5. Well Scott, Gandhi might have geniunely meant well, maybe he conflated Dyer with von Rundstedt, but recall that TOS ;City on the Edge of Forever’ and the character Edith Keeler, the welfare and peace activists who impromtu saving by McCoy, changed the timeline forever, That is the problem, now the example of Maximilian Kolbe and company, might be more what
    you are looking for,

  6. What I’m really looking for is a poem by CK. Just as an otherwise fat self-superior complacent bourgeois Mozart found his higher consciousness in music, I believe that CK finds his in poetry. Emerson and Thoreau could philosophize on a high level because they also spent time with outdoor rightbrain experiencing. Meditation accesses the rightbrain present moment that qualifies in our present condition as higher consciousness. If someone doesn’t do any rightbrain experiencing, they better, in my opinion, do higher consciousness through art and after all this time on the blog, the fat self-superior complacent bourgeois part of my being is convinced that CK should take advantage of his artistic genius and be more poet than anything else. Music takes both left and right brain activity. Poems are said to be the only right brain word thing that we do. Constant and practically exclusive activation of the left brain makes us authority heavy along with fat self superior complacent and bourgeois. We reject that idea at our own peril. It’s all a dodge if we stick to one side of the brain. We’re dodging the other side.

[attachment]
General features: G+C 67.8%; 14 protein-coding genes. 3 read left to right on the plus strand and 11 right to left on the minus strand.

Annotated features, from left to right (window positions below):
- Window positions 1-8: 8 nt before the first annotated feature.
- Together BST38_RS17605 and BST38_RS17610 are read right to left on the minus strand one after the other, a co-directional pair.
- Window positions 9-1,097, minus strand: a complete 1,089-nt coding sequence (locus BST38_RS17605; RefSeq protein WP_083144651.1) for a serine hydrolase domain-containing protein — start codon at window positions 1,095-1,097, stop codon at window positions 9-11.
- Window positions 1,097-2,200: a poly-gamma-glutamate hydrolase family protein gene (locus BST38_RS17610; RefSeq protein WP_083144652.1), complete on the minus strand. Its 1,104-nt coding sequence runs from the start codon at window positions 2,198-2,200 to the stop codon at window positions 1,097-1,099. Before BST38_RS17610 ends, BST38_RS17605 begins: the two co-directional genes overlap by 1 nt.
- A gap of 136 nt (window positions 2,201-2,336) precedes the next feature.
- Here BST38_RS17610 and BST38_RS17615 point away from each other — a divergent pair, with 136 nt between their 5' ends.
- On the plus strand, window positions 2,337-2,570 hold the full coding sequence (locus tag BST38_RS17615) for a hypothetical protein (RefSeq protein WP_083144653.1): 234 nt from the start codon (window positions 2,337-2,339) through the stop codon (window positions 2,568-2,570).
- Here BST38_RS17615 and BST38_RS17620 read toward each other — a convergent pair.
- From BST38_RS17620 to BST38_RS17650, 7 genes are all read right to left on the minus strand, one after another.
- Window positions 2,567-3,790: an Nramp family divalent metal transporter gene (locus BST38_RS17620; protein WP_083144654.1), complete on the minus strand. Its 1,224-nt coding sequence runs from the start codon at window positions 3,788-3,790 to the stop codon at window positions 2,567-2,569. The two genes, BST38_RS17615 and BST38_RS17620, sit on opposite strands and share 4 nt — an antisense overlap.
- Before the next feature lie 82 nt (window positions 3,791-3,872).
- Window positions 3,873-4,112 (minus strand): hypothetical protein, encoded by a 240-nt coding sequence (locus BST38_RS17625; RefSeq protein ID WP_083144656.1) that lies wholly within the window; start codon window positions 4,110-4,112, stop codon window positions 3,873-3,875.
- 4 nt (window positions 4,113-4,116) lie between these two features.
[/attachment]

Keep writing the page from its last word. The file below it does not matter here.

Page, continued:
Check out the Jill Bolte Taylor video again on YouTube for further confirmation. Remember, she’s a left brain neuro-anatomist who has a full left brain stroke and is forced to experience life as a right brainer. You could say our whole communicative issue here is a question of my left brain attempts to explain right brain perspectives being rejected by left brain resistance.